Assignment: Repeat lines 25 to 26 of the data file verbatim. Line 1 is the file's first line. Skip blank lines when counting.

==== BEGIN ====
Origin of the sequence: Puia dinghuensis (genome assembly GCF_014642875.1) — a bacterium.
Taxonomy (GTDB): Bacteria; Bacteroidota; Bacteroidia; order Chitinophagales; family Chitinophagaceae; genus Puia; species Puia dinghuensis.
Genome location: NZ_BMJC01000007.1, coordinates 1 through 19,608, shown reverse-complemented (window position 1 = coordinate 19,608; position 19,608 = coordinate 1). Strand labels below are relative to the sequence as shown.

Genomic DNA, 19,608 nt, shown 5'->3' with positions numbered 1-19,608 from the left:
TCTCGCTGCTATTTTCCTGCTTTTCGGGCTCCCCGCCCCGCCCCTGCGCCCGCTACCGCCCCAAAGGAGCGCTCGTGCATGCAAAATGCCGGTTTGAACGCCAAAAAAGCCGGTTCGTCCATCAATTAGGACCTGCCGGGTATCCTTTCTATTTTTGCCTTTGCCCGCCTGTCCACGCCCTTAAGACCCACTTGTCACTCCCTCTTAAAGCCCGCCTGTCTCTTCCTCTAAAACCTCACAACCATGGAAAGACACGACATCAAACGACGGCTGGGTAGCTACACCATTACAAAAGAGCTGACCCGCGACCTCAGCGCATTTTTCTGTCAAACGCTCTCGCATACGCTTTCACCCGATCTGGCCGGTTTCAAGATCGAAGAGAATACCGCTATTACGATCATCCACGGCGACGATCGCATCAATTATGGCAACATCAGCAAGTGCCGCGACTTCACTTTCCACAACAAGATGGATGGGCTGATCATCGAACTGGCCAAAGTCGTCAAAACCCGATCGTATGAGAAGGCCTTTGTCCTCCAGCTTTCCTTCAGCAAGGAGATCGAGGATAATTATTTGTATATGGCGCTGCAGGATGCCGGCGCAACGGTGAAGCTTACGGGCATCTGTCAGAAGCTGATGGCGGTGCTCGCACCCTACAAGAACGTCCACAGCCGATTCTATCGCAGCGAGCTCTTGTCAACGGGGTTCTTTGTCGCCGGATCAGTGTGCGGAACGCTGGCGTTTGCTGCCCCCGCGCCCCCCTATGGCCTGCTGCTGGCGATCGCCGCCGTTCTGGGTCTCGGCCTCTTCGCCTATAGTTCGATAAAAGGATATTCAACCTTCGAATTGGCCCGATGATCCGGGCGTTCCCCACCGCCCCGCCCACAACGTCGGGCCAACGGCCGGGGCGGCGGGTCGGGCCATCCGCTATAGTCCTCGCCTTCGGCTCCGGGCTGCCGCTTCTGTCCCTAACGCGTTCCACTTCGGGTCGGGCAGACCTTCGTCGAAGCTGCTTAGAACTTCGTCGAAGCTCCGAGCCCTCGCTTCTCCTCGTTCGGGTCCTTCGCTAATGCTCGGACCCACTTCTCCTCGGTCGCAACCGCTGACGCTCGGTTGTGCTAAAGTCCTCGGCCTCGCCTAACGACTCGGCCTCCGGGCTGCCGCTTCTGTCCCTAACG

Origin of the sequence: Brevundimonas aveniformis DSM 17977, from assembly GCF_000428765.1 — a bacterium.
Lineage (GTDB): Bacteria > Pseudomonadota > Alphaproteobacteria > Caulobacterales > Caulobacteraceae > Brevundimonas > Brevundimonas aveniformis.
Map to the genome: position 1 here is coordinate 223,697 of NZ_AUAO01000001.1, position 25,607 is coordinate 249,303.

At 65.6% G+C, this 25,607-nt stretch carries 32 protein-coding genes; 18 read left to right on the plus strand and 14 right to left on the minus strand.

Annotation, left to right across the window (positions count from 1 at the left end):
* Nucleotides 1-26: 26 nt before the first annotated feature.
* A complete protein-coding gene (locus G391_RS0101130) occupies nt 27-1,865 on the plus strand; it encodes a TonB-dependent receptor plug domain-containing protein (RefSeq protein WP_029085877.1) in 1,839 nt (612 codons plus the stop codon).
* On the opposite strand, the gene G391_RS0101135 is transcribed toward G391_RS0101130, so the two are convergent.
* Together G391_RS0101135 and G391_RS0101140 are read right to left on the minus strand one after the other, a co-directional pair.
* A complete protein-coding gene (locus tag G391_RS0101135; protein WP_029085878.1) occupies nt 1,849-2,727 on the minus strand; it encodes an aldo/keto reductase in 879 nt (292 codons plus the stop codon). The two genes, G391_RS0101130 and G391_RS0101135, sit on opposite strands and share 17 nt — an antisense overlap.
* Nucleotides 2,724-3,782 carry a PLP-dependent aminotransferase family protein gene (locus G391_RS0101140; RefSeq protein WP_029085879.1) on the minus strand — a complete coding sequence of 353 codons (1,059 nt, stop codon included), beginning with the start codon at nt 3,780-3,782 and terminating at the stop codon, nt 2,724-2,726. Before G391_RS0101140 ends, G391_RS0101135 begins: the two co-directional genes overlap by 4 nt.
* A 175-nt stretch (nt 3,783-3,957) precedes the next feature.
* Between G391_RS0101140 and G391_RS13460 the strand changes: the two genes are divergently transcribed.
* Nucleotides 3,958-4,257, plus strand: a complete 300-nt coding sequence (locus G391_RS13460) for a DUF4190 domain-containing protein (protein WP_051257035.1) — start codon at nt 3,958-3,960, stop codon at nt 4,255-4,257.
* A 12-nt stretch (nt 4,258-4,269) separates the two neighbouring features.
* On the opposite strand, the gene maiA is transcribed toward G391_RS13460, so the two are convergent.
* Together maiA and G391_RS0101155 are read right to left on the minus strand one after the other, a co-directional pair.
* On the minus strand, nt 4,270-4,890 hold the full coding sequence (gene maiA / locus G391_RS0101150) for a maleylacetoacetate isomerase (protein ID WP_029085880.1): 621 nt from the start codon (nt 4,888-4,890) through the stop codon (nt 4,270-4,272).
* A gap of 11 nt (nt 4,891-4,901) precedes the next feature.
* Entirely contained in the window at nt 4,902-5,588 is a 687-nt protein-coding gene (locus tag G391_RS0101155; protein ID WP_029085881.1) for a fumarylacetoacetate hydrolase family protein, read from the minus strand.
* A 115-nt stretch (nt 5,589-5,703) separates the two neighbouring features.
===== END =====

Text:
* Entirely contained in the window at nt 4,902-5,588 is a 687-nt protein-coding gene (locus tag G391_RS0101155; protein ID WP_029085881.1) for a fumarylacetoacetate hydrolase family protein, read from the minus strand.
* A 115-nt stretch (nt 5,589-5,703) separates the two neighbouring features.